But Biden suggested that Russia had a weak hand and may have no choice but to accede to American wishes because of its deepening problems, including a "withering" economy.
On another issue, Clinton today said she preferred to remain ambiguous about whether the United States would offer Iran's neighbors nuclear protection from Iran if Tehran developed nuclear-weapons capability.
Clinton stirred wide comment in the Middle East last week by saying that the United States might erect a "defense umbrella" over the region to protect allies if Tehran succeeded in what Washington believed were efforts to acquire nuclear weapons know-how.
Those remarks left unclear whether the umbrella would mean that the United States would respond with a nuclear strike on Iran if Tehran used a nuclear weapon on a neighbor. Clinton, asked for a clarification, said, "We are not talking in specifics because that would come later, if at all."Her comments on the "defense umbrella" were intended to persuade Iran that it would face a graver security situation with a bomb than without one.
Clinton also sought to signal that she felt comfortable as part of what some have called a "team of rivals" in the Obama Cabinet.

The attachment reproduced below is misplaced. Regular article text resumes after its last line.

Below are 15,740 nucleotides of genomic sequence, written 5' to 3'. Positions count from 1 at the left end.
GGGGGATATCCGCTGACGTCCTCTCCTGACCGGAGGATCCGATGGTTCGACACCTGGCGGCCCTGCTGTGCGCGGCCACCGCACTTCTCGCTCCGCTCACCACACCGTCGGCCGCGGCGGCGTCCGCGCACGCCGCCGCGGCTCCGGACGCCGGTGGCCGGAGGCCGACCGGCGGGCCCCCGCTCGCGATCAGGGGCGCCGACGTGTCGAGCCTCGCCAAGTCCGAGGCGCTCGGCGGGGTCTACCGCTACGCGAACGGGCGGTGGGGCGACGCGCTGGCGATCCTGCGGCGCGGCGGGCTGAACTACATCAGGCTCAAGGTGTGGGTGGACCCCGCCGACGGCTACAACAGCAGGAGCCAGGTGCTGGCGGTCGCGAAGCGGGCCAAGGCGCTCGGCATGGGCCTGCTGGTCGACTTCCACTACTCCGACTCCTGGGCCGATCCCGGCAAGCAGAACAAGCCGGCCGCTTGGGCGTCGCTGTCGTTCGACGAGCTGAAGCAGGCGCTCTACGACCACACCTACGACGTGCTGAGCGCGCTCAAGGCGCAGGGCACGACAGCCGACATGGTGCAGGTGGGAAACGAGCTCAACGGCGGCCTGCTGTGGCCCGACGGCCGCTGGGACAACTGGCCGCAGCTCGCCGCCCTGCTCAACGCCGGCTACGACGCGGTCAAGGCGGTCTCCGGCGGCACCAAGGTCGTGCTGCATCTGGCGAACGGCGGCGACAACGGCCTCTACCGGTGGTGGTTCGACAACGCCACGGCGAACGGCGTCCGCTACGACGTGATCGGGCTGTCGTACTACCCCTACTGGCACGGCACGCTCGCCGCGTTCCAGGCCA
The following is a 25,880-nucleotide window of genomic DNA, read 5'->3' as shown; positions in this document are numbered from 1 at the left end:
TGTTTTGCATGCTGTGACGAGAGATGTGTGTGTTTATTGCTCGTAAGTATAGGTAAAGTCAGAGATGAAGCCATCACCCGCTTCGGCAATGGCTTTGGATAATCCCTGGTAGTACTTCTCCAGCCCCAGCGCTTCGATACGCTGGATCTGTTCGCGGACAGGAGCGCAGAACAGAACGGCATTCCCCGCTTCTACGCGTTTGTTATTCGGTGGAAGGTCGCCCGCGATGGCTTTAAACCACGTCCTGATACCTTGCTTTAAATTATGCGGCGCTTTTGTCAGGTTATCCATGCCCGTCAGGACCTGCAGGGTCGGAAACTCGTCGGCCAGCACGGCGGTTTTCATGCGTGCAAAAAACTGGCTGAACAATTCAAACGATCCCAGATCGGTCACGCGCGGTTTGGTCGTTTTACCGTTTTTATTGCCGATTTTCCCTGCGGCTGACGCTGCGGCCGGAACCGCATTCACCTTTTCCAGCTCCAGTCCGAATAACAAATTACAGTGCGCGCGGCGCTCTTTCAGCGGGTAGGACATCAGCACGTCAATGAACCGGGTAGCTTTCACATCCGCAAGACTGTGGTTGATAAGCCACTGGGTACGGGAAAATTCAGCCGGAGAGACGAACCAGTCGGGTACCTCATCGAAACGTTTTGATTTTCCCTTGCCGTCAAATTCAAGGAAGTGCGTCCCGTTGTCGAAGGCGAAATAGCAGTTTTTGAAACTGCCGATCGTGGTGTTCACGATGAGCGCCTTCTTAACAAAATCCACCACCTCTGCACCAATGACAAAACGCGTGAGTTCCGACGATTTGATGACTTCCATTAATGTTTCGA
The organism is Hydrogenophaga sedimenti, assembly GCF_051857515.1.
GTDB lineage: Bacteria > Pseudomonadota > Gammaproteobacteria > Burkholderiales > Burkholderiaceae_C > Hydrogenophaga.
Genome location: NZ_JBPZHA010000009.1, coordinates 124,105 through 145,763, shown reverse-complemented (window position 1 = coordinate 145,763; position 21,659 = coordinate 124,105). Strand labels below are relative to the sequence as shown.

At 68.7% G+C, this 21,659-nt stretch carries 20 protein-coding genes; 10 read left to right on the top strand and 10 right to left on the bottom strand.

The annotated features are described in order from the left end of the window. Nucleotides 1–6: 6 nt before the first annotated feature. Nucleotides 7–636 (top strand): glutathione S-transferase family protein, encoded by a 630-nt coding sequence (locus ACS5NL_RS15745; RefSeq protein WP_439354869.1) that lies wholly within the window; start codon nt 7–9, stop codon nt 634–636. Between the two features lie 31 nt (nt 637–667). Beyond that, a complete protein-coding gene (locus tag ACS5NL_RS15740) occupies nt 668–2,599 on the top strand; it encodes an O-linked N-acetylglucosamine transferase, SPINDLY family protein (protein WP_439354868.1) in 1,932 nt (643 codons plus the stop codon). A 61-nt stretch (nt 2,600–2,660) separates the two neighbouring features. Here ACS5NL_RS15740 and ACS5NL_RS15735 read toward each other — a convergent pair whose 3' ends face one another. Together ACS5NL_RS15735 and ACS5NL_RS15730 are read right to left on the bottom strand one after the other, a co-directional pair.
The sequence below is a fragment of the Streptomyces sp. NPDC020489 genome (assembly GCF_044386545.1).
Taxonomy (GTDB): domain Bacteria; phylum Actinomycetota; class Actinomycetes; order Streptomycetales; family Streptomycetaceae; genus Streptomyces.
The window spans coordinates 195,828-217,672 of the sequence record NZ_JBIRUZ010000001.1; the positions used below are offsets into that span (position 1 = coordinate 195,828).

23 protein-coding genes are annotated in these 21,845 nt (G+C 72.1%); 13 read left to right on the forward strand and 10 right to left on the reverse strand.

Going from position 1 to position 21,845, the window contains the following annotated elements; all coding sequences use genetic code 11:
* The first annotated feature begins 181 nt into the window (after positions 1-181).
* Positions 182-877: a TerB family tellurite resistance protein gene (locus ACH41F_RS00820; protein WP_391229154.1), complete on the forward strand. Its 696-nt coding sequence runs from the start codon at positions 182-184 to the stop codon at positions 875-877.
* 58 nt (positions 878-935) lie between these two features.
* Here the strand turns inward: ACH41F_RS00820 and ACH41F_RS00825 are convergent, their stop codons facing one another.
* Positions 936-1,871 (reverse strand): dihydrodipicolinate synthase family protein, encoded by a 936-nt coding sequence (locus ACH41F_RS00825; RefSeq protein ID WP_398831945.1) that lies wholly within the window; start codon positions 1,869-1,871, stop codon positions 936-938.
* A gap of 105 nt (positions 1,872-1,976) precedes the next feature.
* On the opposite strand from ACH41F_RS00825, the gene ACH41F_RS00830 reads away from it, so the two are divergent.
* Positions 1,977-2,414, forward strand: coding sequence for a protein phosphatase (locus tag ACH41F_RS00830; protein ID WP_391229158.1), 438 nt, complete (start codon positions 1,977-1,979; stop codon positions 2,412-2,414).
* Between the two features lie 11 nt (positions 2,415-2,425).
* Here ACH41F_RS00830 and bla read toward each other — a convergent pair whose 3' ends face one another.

She said she had in her office a picture of William Seward, the New York senator and Lincoln political rival who joined Lincoln's Cabinet as secreatry of State to help Lincoln during the war.
Clinton has been struggling to make her voice heard in foreign policy at a time when a long list of administration luminaries, including Biden, special envoys George Mitchell and Richard C. Holbrooke, and Obama's own aides, are vying for attention.
She described herself as "the chief adviser" the "chief executor" and the "chief diplomat" but said that ultimately Obama made the foreign policy decisions.
Clinton tried to dampen expectations that she would ever again be interested in seeking the presidency. But she stopped short of categorically ruling out a future run.She said, "I have absolutely no belief in my mind that this is going to happen."'

DTN News: U.S. Secretary of State Hillary Clinton Speaks Out On North Korea, Iran